Simple TLS Server

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Revision as of 21:12, 13 June 2017 by Jwalton (talk | contribs) (Add additional 0-RTT risk.)

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The code below is a complete implementation of a minimal TLS server. The first thing we do is initialise openssl in the init_openssl() function by loading the strings used for error messages, and setting up the algorithms needed for TLS. We then create an SSL_CTX or SSL context. This is created using the SSLv23_server_method which despite its name actually creates a server that will negotiate the highest version of SSL/TLS supported by the client it is connecting to. The context is then configured - we use SSL_CTX_set_ecdh_auto to tell openssl to handle selecting the right elliptic curves for us (this function isn't available in older versions of openssl which required this to be done manually). The final step of configuring the context is to specify the certificate and private key to use.

Next we perform some normal socket programming and create a new server socket, there's nothing openssl specific about this code. Whenever we get a new connection we call accept as normal. To handle the TLS we create a new SSL structure, this holds the information related to this particular connection. We use SSL_set_fd to tell openssl the file descriptor to use for the communication. In this example, we call SSL_accept to handle the server side of the TLS handshake, then use SSL_write() to send our message. Finally we clean up the various structures.

#include <stdio.h>
#include <unistd.h>
#include <sys/socket.h>
#include <arpa/inet.h>
#include <openssl/ssl.h>
#include <openssl/err.h>

int create_socket(int port)
    int s;
    struct sockaddr_in addr;

    addr.sin_family = AF_INET;
    addr.sin_port = htons(port);
    addr.sin_addr.s_addr = htonl(INADDR_ANY);

    s = socket(AF_INET, SOCK_STREAM, 0);
    if (s < 0) {
	perror("Unable to create socket");

    if (bind(s, (struct sockaddr*)&addr, sizeof(addr)) < 0) {
	perror("Unable to bind");

    if (listen(s, 1) < 0) {
	perror("Unable to listen");

    return s;

void init_openssl()

void cleanup_openssl()

SSL_CTX *create_context()
    const SSL_METHOD *method;
    SSL_CTX *ctx;

    method = SSLv23_server_method();

    ctx = SSL_CTX_new(method);
    if (!ctx) {
	perror("Unable to create SSL context");

    return ctx;

void configure_context(SSL_CTX *ctx)
    SSL_CTX_set_ecdh_auto(ctx, 1);

    /* Set the key and cert */
    if (SSL_CTX_use_certificate_file(ctx, "cert.pem", SSL_FILETYPE_PEM) <= 0) {

    if (SSL_CTX_use_PrivateKey_file(ctx, "key.pem", SSL_FILETYPE_PEM) <= 0 ) {

int main(int argc, char **argv)
    int sock;
    SSL_CTX *ctx;

    ctx = create_context();


    sock = create_socket(4433);

    /* Handle connections */
    while(1) {
        struct sockaddr_in addr;
        uint len = sizeof(addr);
        SSL *ssl;
        const char reply[] = "test\n";

        int client = accept(sock, (struct sockaddr*)&addr, &len);
        if (client < 0) {
            perror("Unable to accept");

        ssl = SSL_new(ctx);
        SSL_set_fd(ssl, client);

        if (SSL_accept(ssl) <= 0) {
        else {
            SSL_write(ssl, reply, strlen(reply));



Session Reuse[edit]

According to Viktor Dukhovni at Possible to control session reuse from the client:

> For performance testing purposes, I would like to turn off session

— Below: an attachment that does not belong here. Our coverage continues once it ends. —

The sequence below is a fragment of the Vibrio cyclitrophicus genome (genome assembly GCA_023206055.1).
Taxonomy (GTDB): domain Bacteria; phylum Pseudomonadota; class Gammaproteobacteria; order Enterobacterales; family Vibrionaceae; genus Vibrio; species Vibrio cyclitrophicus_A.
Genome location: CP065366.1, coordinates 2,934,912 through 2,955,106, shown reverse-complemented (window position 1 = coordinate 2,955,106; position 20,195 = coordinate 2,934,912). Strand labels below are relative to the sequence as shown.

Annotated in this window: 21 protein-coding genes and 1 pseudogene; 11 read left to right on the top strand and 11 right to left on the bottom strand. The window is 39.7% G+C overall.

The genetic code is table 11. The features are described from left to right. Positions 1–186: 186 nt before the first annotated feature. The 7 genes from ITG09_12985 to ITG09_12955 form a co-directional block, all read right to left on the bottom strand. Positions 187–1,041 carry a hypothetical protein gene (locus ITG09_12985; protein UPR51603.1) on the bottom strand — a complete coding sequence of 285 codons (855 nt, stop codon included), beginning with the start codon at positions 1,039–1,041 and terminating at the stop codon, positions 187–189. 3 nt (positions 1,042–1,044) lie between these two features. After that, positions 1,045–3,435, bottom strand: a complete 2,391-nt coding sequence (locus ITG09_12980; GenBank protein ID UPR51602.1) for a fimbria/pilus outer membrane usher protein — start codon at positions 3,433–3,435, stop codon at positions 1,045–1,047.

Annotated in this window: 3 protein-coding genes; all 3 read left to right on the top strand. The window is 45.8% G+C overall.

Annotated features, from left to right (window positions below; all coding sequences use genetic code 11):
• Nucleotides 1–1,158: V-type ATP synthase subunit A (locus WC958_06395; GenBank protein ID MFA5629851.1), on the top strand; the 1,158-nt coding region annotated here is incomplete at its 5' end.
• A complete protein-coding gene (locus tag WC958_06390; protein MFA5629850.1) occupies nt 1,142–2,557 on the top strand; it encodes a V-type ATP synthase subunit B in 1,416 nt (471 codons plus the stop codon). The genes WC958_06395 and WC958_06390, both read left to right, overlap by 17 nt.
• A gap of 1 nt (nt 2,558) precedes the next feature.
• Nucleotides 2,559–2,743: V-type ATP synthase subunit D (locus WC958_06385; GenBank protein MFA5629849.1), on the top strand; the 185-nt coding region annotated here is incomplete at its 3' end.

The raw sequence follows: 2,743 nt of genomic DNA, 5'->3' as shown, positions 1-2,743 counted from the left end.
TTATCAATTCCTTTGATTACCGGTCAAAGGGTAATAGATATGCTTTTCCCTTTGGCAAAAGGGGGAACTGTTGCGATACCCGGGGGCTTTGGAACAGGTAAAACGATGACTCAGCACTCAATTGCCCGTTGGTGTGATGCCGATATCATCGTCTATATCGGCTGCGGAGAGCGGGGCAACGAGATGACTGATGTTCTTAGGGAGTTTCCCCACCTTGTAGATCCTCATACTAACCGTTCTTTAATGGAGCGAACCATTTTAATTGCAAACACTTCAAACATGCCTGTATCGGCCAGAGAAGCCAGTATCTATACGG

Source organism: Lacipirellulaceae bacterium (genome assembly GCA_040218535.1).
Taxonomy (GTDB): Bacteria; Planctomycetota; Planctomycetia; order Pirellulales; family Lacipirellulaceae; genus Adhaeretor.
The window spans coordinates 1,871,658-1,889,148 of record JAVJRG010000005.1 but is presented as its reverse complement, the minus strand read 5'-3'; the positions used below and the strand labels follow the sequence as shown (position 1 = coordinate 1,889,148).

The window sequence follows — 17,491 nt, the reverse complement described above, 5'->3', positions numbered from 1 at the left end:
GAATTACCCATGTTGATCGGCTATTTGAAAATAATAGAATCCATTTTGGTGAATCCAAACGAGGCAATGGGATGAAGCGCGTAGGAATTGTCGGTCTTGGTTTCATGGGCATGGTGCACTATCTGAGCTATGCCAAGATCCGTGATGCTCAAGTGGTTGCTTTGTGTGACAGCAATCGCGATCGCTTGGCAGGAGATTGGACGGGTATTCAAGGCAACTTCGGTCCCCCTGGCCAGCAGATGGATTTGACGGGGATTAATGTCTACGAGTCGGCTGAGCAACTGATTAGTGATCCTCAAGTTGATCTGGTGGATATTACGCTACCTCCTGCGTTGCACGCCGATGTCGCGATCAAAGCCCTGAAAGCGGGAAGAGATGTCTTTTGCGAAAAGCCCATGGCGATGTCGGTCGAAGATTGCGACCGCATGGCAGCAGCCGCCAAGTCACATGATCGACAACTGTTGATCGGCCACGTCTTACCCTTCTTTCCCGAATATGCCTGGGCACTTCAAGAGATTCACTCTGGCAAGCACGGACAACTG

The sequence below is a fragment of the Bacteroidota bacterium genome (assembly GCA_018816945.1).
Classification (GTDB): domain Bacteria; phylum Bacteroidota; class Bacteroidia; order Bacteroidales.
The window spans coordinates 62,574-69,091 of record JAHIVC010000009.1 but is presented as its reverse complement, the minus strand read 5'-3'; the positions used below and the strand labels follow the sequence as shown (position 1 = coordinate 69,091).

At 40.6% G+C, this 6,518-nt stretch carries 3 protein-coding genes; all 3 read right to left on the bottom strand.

> reuse in the (homegrown) client I use for testing. Is there a function
> in the openssl library to do it?
> I tried googling for "openssl client don't send session id" but I didn't
> find anything useful.

Just do nothing.  Client sessions are not reused unless you explicitly
arrange for reuse of a session by calling SSL_set_session() before
SSL_connect().  If you're trying to avoid wasting memory on storing
client-side sessions that you'll never reuse then this may help:

   SSL_CTX_set_session_cache_mode(client_ctx, SSL_SESS_CACHE_OFF);

but note this is also the default state, so is also not needed unless
some other code has explicitly enabled client-side caching of sessions.

Only the server-side cache is enabled by default.


0-RTT is specified in XXX (TODO). 0-RTT allows an application to immediately resume a previous session at the expense of consuming unauthenticated data. You should avoid 0-RTT if possible. In fact, an organization's data security policy may not allow it for some higher data sensitivity levels.

Care should be taken if enabling 0-RTT at the server because a number of protections must be enabled. Additionally, some of the protections are required higher up in the stack, outside of the secure socket layer. Below is a list of potential problems from Closing on 0-RTT on the IETF TLS working group mailing list.

  • 0-RTT without stateful anti-replay allows for very high number of replays, breaking rate limiting systems, even high-performance ones, resulting in an opening for DDoS attacks.
  • 0-RTT without stateful anti-replay allows for very high number of replays, allowing exploiting timing side channels for information leakage. Very few if any applications are engineered to mitigate or eliminate such side channels.
  • 0-RTT without global anti-replay allows leaking information from the 0-RTT data via cache timing attacks. HTTP GET URLs sent to CDNs are especially vulnerable.
  • 0-RTT without global anti-replay allows non-idempotent actions contained in 0-RTT data to be repeated potentially lots of times. Abuse of HTTP GET for non-idempotent actions is fairly common.
  • 0-RTT allows easily reordering request with re-transmission from the client. This can lead to various unexpected application behavior if possibility of such reordering is not taken into account. "Eventually consistent" datastores are especially vulnerable.
  • 0-RTT exporters are not safe for authentication unless the server does global anti-replay on 0-RTT.